Forgot your password?
  • Increase font size
  • Default font size
  • Decrease font size
  • default color
  • green color
  • red color

MabuhayRadio

Wednesday
Jul 17th
Home Sections History Remembering “USAFFE Day” of July 26, 1941
Remembering “USAFFE Day” of July 26, 1941 PDF Print E-mail
User Rating: / 3
PoorBest 
Sections - History
Written by Arturo P. Garcia   
Tuesday, 26 July 2011 17:39

 

By Arturo P. Garcia
JFAV National Coordinator

 

S eventy years ago, today on July 26, 1941, US President Franklin Delano Roosevelt formed the United States Armed Forces in the Far East or the USAFFE. This was the main reason why the Filipinos must be considered as American soldiers and as American World War II veterans.

To some sentimental guys they call this day “USAFFE Day.” To the more conscious it is called “Conscription Day”

On this day Filipinos were mandated to serve the
United States as American nationals. President Roosevelt issued this Military Order, calling into service and placing under the command of “the armed forces of the United States for the period of the existing emergency… all organized military forces of the Government of the Commonwealth of the Philippines
.”

By this order, the 120,000 armed forces of the Commonwealth of the
Philippines including its unarmed reserves were merged and placed under the command of the United States who has less than 40,000 troops in the Philippines. Thus the Philippines became the largest US
garrison outside of the mainland.

And yet until today, 66 years after, the Filipinos who served under the USAFFE are not treated and not recognized as American war veterans. And that includes their survivors, meaning the widows and legal heirs.

Rationale


T he action was a general mobilization in an anticipation of a war against the Axis power.  Three years before, on
September 3, 1939 Germany attacked Poland and the Second World War erupted in Europe.

Unknown to Filipinos, who responded to the compulsory mobilization, they were bound by the Military Laws of the
U.S. that provide among others that in case of desertion or “attempt to desert the service of the United States
, if the offense” is committed in time of war, they will “suffer death or such other punishment as a court-martial may direct.”

Other violations of Articles of War whose punitive punishment calls for death in time of war during that time were advising or aiding another deserter, misbehaving before an enemy, relieving, corresponding with or aiding the enemy, spying and committing murder or rape.

But because the U.S. was going to face a well-trained, well-armed and more numerous Japanese Army that would attack Pearl Harbor four months later, Roosevelt conscripted an ill-trained and under-armed Commonwealth and later during the 3 –year Japanese occupation, other militia (guerilla) forces that could face death in the hands of the U.S. military if they violated some Articles of War or their Japanese enemies.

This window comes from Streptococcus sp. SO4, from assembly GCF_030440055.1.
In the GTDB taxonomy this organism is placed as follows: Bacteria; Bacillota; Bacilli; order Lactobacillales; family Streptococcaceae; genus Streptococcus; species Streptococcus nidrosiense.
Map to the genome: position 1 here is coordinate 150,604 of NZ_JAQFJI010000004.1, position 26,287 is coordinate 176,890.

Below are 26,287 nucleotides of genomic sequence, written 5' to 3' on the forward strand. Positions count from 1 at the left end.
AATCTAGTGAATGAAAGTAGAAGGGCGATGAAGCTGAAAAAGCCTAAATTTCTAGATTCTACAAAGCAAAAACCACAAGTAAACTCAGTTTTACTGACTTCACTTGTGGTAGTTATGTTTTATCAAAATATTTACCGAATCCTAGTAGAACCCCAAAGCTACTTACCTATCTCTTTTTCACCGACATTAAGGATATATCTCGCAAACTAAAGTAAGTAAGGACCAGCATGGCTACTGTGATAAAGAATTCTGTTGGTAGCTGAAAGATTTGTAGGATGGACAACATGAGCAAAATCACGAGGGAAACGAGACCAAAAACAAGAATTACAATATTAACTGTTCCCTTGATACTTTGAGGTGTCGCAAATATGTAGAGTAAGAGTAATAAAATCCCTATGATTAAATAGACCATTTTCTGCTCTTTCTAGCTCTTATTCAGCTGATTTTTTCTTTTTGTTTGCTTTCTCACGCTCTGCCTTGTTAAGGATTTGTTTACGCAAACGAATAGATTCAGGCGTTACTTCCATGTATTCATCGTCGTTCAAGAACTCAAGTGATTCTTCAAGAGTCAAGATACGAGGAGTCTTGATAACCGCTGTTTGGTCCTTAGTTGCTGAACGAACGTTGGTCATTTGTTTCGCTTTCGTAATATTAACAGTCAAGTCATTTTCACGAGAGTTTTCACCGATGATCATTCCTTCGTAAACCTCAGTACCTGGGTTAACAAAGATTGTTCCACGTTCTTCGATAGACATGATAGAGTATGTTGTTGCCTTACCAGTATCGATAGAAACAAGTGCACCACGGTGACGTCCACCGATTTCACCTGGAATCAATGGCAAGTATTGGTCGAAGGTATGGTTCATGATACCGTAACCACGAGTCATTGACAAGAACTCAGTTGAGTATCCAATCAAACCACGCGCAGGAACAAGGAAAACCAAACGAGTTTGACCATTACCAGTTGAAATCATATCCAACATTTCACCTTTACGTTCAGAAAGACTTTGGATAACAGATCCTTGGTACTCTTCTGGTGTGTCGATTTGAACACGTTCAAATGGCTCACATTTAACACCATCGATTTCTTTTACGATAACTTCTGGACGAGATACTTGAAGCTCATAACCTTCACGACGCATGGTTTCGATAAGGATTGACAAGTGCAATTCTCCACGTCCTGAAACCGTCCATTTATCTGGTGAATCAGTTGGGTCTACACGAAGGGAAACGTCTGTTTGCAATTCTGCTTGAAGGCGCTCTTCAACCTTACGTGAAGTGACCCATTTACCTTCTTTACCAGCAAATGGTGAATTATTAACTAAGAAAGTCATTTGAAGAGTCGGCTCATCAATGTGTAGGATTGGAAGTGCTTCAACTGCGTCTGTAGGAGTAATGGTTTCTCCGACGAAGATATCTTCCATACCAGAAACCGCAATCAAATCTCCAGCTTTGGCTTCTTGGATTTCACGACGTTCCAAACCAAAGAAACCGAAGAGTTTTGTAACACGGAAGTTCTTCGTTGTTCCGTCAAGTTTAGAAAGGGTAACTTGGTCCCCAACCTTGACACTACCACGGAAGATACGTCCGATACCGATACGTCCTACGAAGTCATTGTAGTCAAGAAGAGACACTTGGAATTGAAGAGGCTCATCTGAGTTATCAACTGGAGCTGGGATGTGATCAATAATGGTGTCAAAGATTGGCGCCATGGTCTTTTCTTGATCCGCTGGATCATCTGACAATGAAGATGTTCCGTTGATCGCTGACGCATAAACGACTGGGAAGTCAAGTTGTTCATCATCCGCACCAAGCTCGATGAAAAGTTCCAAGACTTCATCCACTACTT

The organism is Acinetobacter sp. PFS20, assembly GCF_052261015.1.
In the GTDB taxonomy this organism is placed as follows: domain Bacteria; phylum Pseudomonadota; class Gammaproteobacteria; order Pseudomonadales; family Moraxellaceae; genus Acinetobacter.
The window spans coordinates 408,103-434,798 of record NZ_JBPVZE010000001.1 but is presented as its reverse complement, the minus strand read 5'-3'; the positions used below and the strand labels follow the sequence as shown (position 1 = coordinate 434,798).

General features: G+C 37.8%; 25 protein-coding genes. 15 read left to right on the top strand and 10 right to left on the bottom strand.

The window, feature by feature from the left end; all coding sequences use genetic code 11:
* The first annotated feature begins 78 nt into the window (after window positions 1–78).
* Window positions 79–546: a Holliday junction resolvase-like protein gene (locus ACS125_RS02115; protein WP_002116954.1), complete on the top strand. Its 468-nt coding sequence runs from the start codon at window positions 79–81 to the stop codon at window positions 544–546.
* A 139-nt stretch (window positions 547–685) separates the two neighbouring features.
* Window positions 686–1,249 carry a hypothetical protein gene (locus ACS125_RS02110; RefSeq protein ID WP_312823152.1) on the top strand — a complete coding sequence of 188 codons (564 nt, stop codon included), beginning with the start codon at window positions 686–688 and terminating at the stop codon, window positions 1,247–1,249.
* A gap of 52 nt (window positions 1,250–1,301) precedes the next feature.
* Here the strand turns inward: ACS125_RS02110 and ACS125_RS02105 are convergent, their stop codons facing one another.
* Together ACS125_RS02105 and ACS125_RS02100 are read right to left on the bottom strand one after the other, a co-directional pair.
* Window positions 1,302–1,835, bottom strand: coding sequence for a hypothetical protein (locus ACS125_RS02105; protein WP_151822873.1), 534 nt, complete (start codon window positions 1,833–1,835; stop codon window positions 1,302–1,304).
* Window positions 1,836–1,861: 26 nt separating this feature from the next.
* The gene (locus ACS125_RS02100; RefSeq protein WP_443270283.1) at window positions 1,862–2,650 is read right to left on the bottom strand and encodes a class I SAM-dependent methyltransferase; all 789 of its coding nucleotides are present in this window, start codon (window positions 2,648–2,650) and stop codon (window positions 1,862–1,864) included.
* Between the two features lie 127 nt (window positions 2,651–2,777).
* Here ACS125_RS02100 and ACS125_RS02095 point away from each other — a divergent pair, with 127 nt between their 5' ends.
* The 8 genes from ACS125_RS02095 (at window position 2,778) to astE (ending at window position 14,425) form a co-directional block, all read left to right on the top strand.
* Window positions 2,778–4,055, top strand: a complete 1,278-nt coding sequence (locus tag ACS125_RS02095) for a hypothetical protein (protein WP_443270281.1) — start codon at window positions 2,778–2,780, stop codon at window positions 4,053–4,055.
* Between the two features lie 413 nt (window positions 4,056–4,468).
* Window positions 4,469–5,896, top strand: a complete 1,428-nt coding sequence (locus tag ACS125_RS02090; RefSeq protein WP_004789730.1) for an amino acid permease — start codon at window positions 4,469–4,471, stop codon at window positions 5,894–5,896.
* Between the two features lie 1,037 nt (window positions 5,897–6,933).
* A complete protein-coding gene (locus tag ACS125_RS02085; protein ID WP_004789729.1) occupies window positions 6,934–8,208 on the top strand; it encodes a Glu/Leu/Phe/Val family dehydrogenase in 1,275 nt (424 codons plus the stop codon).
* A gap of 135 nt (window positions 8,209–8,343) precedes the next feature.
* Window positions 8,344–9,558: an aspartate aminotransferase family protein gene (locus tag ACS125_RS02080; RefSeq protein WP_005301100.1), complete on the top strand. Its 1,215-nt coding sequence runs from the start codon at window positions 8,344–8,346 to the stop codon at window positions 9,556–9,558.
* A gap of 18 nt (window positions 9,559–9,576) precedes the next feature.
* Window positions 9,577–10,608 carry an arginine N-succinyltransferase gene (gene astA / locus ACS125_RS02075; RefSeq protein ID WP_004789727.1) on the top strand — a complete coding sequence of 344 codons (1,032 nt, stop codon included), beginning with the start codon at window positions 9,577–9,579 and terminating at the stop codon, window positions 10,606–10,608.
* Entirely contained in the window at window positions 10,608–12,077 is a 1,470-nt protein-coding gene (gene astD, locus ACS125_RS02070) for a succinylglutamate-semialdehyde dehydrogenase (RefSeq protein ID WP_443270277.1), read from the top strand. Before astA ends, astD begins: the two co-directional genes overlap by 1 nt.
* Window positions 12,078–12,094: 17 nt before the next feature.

The War Years (December 1941-September 1945)


T he USAFFE existed for only 11 months. For the first six months were focused on the training and preparations and the next five months for intense fighting.

When the war broke out on
December 7, 1941, the USAFFE was placed into alert and war footing. The USAFFE divisions resisted the Japanese invasion until they were forced to retreat to Bataan
in January 1942.

The
Battle for Bataan lasted from the last week of January to April 9, 1942. When Bataan fell to the Japanese, it was just a matter of time that the fort of Corregidor would fall on May 6, 1942. With the fall of Corregidor
, USAFFE as a unit ceased to exist.

But the Filipinos and some American officers and men refused to surrender and keep the fight for resistance for the next three years. They became the core of the liberating forces that helped the US Army to liberate the
Philippines
three years later in 1944. In its place, the new army of the Commonwealth was formed. USAFFE just became a part of history.

Significance of the USAFFE


T he USAFFE fought a holding action against the Japanese. Its battle at
Bataan and Corregidor as well as the other pats of the Philippines, delayed the Japanese timetable for the occupation of the Philippines and the whole of Asia.

For the
US, it taught the country the need for preparedness in time of peace. Never again that American will be surprised with a large-scale invasion from a foreign army. For the Philippines
, it taught the country a lesson in self-reliance.

That the defense of the
Philippines
cannot be placed and must not be trusted to another foreign power. This is a lesson that still echoes today.

A lesson that must be well remembered.

For justice, equity and racial equality. # # #




Newer news items:
Older news items:

 

Add your comment

Your name:
Your email:
Subject:
Comment (you may use HTML tags here):

Quote of the Day

"My mom said she learned how to swim. Someone took her out in the lake and threw her off the boat. That's how she learned how to swim. I said, 'Mom, they weren't trying to teach you how to swim.'"--Paula Poundstone